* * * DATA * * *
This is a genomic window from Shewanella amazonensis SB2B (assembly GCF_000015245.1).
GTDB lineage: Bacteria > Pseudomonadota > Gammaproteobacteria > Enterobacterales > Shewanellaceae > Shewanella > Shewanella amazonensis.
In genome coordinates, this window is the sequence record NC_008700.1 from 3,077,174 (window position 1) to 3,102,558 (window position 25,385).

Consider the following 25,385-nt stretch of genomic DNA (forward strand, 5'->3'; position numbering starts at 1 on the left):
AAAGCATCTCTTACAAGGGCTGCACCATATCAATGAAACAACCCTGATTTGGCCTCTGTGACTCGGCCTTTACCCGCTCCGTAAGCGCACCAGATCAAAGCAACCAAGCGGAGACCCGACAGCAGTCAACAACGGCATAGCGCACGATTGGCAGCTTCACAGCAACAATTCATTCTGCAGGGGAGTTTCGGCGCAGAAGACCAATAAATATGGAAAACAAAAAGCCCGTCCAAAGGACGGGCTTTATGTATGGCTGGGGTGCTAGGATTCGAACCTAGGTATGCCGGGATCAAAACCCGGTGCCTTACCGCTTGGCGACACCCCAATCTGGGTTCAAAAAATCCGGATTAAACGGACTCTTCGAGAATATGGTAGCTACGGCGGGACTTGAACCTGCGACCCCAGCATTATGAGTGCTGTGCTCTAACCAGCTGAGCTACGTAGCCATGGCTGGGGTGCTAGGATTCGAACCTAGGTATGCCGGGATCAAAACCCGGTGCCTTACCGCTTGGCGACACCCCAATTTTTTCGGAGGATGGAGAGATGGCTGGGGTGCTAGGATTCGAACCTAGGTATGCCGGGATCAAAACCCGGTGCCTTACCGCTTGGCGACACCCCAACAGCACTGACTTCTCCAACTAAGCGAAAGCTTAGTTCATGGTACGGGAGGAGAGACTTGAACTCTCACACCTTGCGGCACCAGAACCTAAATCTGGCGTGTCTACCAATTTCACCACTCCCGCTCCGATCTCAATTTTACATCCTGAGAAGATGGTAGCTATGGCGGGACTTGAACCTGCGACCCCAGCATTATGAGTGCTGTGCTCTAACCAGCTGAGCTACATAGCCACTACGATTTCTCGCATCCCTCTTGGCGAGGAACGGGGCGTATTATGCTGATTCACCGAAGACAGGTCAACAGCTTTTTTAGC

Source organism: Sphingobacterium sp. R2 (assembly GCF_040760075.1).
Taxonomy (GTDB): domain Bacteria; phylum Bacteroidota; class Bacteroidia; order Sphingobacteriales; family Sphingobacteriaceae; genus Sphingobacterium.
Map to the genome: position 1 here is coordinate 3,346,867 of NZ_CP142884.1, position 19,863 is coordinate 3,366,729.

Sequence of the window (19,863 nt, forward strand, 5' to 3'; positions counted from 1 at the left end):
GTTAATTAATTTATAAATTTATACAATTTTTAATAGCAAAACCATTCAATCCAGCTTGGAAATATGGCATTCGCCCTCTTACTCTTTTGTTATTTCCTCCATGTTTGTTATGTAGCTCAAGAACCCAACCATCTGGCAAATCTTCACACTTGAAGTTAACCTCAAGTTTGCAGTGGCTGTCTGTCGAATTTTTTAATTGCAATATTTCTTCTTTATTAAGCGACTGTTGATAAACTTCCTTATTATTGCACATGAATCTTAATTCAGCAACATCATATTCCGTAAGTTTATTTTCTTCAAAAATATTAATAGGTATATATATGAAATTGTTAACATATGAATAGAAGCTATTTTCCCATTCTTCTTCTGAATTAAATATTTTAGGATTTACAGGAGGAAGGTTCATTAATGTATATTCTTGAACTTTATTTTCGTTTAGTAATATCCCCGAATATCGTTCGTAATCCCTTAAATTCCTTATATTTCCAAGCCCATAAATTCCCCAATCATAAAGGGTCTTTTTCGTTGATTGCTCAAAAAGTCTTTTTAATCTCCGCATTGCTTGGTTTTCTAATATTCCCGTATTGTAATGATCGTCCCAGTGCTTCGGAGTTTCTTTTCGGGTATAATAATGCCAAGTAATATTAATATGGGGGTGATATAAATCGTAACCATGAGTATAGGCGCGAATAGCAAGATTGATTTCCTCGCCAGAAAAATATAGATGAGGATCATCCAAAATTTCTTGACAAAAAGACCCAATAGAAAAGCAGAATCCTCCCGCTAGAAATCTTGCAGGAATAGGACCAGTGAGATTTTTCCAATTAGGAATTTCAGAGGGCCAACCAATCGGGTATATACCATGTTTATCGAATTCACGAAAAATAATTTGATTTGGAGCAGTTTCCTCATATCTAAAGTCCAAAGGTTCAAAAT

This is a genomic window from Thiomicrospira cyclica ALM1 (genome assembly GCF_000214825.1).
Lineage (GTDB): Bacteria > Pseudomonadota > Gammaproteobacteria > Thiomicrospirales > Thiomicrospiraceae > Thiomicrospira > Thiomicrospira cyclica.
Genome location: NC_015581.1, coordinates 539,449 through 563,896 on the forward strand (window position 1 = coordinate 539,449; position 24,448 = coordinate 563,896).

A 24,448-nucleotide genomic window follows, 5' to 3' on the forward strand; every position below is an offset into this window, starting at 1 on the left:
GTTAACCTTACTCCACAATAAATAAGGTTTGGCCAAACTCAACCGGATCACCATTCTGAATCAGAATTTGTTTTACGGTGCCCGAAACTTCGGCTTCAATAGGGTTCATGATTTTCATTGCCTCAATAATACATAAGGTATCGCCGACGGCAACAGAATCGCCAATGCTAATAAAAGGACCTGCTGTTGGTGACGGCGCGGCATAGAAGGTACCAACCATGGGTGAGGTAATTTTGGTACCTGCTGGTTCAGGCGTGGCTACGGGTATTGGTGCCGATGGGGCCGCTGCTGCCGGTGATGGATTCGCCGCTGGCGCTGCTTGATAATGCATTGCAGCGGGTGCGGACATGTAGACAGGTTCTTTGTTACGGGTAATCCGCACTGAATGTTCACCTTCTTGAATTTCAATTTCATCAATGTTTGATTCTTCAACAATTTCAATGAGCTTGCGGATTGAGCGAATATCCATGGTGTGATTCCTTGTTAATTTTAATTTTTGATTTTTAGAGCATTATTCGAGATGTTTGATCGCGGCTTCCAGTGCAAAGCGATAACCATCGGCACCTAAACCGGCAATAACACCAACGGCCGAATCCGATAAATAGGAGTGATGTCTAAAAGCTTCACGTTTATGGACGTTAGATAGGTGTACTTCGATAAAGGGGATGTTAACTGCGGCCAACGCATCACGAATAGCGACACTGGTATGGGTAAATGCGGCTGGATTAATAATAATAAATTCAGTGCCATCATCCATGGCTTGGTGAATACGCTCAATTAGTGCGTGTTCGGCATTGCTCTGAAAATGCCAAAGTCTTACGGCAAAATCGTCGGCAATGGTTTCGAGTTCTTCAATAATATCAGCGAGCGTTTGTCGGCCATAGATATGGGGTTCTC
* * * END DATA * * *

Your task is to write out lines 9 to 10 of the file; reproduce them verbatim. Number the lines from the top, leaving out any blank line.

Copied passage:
Sequence of the window (19,863 nt, forward strand, 5' to 3'; positions counted from 1 at the left end):
GTTAATTAATTTATAAATTTATACAATTTTTAATAGCAAAACCATTCAATCCAGCTTGGAAATATGGCATTCGCCCTCTTACTCTTTTGTTATTTCCTCCATGTTTGTTATGTAGCTCAAGAACCCAACCATCTGGCAAATCTTCACACTTGAAGTTAACCTCAAGTTTGCAGTGGCTGTCTGTCGAATTTTTTAATTGCAATATTTCTTCTTTATTAAGCGACTGTTGATAAACTTCCTTATTATTGCACATGAATCTTAATTCAGCAACATCATATTCCGTAAGTTTATTTTCTTCAAAAATATTAATAGGTATATATATGAAATTGTTAACATATGAATAGAAGCTATTTTCCCATTCTTCTTCTGAATTAAATATTTTAGGATTTACAGGAGGAAGGTTCATTAATGTATATTCTTGAACTTTATTTTCGTTTAGTAATATCCCCGAATATCGTTCGTAATCCCTTAAATTCCTTATATTTCCAAGCCCATAAATTCCCCAATCATAAAGGGTCTTTTTCGTTGATTGCTCAAAAAGTCTTTTTAATCTCCGCATTGCTTGGTTTTCTAATATTCCCGTATTGTAATGATCGTCCCAGTGCTTCGGAGTTTCTTTTCGGGTATAATAATGCCAAGTAATATTAATATGGGGGTGATATAAATCGTAACCATGAGTATAGGCGCGAATAGCAAGATTGATTTCCTCGCCAGAAAAATATAGATGAGGATCATCCAAAATTTCTTGACAAAAAGACCCAATAGAAAAGCAGAATCCTCCCGCTAGAAATCTTGCAGGAATAGGACCAGTGAGATTTTTCCAATTAGGAATTTCAGAGGGCCAACCAATCGGGTATATACCATGTTTATCGAATTCACGAAAAATAATTTGATTTGGAGCAGTTTCCTCATATCTAAAGTCCAAAGGTTCAAAAT